A writer has many tools to craft believable and round characters in fiction. Writers often spend considerable time reflecting on their characters, creating extensive backstories for them. Sometimes this information isn’t revealed to the reader but is there in the writer’s mind to draw from for inspiration. So while a reader might only learn a character’s age, or profession or physical attributes, a writer will probably know the character on a much deeper level, having lived with these characters in his head for a significant amount of time.
Sol Stein in his book Stein on Writing writes that there are at least five different ways to characterize: “through physical attributes, with clothing …, through psychological attributes and mannerisms, through actions and in dialogue” (Stein 56). Stein advises against using generalizations or language that has been overused to the point that it is no longer impactful (Stein 56). Stein’s advice is nothing new: most writers know that relying on stereotypical characters is perceived as a sign of laziness and unoriginal writing.
If pressed, most of us could name a handful of stereotypical characters: the sexy mistress, the sleazy attorney, the alcoholic cop, the hooker with a heart of gold, etc. These kind of characters often feel flat; by relying on the familiar, they come across as trite and predictable. Where’s the intrigue in reading about a character that is overly familiar already?
And yet stereotypes can be useful to the writer. If used carefully, they can provide scaffolding for the writer to build upon. Stereotypes can act as a conduit for the writer to jump straight into the telling of the story, thanks to the common knowledge afforded by stereotypes. Stereotypes and clichéd characters orient the reader. This is a particularly effective tool for short story writers where word count is everything.
How does a writer distinguish between using a stereotype for good reasons (as character scaffolding, for example) vs. using a stereotype for less good reasons (because it’s easier to create a clichéd character)? You can make the argument that a skilled writer can start with a familiar concept—a cliché—and still take the reader somewhere new and unexpected. In other words, a good writer doesn’t depend on the cliché but rather uses it judiciously to ground the reader, whereas a less skilled writer allows the cliché to be the end result, instead of the starting point.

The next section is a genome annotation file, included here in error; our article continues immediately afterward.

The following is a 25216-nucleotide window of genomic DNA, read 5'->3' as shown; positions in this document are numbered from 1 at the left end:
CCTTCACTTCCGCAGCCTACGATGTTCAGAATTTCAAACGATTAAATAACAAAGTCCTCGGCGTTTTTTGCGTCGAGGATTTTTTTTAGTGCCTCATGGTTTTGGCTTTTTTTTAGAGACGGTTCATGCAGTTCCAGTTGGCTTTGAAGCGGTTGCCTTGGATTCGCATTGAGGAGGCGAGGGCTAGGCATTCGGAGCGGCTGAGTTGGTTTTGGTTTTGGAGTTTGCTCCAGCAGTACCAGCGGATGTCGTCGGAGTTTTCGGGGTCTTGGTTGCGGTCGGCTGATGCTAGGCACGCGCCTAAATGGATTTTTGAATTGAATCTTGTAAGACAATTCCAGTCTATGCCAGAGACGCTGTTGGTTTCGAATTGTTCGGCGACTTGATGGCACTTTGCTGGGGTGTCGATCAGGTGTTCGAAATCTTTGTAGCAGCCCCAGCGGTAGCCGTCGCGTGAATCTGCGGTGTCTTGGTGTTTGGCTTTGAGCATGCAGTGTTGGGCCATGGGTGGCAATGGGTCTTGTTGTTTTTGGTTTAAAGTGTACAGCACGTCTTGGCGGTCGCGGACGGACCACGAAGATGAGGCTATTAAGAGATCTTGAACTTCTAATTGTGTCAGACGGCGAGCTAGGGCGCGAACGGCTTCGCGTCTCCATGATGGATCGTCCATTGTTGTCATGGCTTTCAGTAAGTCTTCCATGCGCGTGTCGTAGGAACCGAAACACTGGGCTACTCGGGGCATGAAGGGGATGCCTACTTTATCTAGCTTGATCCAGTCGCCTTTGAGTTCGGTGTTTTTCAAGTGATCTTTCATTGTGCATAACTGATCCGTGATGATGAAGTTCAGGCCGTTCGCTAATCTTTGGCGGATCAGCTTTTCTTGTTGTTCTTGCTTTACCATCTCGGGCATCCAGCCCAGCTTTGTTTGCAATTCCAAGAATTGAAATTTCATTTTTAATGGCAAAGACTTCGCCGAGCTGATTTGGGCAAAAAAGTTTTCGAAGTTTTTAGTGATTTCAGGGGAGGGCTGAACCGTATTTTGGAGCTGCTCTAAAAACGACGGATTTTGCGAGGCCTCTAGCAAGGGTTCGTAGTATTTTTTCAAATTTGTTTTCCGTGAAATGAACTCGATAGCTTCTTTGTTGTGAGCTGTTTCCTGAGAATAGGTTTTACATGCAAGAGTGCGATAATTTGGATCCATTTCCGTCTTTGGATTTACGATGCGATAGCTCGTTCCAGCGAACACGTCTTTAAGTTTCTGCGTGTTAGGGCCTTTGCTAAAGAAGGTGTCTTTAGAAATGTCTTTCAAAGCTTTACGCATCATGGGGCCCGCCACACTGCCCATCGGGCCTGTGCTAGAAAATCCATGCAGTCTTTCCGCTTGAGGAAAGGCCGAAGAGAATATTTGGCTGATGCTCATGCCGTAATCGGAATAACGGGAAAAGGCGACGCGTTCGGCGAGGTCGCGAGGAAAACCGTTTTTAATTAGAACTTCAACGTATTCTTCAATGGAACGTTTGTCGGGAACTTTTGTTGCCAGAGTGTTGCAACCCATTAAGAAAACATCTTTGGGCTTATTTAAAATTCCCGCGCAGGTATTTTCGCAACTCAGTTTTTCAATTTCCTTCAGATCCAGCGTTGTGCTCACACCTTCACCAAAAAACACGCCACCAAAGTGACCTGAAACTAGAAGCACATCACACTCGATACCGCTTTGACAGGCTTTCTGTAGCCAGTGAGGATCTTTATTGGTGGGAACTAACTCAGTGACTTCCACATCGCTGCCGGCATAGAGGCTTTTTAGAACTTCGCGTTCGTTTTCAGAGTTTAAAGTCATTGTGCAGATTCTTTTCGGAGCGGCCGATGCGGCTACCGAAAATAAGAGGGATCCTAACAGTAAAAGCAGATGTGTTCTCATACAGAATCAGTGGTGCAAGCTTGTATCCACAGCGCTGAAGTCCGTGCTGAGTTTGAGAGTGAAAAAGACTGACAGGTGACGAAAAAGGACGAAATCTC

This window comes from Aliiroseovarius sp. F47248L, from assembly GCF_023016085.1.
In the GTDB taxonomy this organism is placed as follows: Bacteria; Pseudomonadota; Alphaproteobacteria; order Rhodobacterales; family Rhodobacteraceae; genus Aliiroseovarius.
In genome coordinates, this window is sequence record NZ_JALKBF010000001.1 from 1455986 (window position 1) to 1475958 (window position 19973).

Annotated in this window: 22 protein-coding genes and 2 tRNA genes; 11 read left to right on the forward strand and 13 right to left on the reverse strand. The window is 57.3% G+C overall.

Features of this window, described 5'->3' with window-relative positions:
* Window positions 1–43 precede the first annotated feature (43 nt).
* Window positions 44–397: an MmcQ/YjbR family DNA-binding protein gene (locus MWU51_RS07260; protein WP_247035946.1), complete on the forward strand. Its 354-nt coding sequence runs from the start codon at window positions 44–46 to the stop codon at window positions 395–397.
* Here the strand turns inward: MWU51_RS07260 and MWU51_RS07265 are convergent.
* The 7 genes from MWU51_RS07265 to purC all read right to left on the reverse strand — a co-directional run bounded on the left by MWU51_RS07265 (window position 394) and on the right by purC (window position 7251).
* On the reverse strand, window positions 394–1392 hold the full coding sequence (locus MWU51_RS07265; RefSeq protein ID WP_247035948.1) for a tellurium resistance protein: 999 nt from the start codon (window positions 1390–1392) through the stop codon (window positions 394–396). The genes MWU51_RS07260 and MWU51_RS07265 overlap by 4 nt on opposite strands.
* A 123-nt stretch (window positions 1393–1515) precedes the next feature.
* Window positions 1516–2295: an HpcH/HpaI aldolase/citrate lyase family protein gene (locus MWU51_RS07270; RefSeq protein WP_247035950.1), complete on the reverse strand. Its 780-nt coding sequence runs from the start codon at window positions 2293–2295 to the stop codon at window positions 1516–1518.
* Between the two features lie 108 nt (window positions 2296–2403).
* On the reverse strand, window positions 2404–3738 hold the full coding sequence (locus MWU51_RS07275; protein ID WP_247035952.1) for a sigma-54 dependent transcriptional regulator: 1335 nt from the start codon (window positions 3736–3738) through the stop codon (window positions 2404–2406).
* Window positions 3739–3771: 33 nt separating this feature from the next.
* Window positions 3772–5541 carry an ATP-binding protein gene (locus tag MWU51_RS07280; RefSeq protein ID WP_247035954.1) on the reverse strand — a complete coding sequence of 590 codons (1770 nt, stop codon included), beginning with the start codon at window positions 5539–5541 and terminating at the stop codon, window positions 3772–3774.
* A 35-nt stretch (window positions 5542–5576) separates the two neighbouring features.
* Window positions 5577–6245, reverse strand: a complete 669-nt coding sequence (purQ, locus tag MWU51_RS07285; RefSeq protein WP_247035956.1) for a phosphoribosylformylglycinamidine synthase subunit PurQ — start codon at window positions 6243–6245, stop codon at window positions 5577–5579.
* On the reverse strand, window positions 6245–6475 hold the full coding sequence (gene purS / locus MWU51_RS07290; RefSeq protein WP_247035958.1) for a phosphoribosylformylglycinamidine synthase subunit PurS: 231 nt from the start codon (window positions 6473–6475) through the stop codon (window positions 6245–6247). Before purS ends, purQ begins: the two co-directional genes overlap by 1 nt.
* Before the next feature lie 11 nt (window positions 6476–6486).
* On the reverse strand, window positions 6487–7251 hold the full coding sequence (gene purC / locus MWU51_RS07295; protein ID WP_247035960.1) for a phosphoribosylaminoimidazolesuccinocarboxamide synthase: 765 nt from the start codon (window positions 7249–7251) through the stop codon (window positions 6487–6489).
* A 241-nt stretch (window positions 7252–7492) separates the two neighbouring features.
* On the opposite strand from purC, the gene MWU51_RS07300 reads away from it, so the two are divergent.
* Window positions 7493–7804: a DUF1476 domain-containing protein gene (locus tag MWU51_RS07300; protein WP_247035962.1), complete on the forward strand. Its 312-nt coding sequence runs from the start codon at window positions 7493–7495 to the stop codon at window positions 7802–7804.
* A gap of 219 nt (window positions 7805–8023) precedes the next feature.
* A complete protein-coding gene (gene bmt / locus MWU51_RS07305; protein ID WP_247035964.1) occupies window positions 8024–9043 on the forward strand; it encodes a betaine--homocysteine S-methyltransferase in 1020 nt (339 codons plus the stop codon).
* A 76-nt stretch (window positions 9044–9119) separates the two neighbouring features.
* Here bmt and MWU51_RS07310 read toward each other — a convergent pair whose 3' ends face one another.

Orson Scott Card in his article “Stereotyping Your Characters” argues that characters that go against a stereotype are interesting. He writes that “by surprising us, they pique our interest, make us want to explore” (2). In contrast, stereotypical characters aren’t very remarkable since “we think we know them, and … aren’t all that interested in knowing them better” (2). In other words, there is something innately uninteresting about a character who looks and says exactly what we expect. This feeling of deja-vu is unsatisfying to both the reader and the author himself.
Card begins his article with this sentence: “The moment we see a stranger, we immediately start classifying her according to the group we recognize she belongs to. We also, unconsciously, compare the stranger to ourselves.” In other words, humans are primed to classify and sort people into categories, and Card writes that often this type of classification happens at an unconscious level, “like breathing and blinking and swallowing” (1).
A common stereotype in both life and literature is the sexy young mistress. This is a scenario that has been written about and portrayed in movies many times. And yet it’s a stereotype that a reader accepts because typically men don’t leave their wives for older or smarter women. Because of this, a man leaving his wife for a younger woman might sound like a hackneyed beginning to a story. But there’s always room for the writer to start with a cliché and end up somewhere unexpected because of the why—why did this particular man leave his wife for this particular woman? Since there is a collective meaning already attached to a cliché, the reader doesn’t have to grapple with meaning to jump into a story that begins with a familiar premise.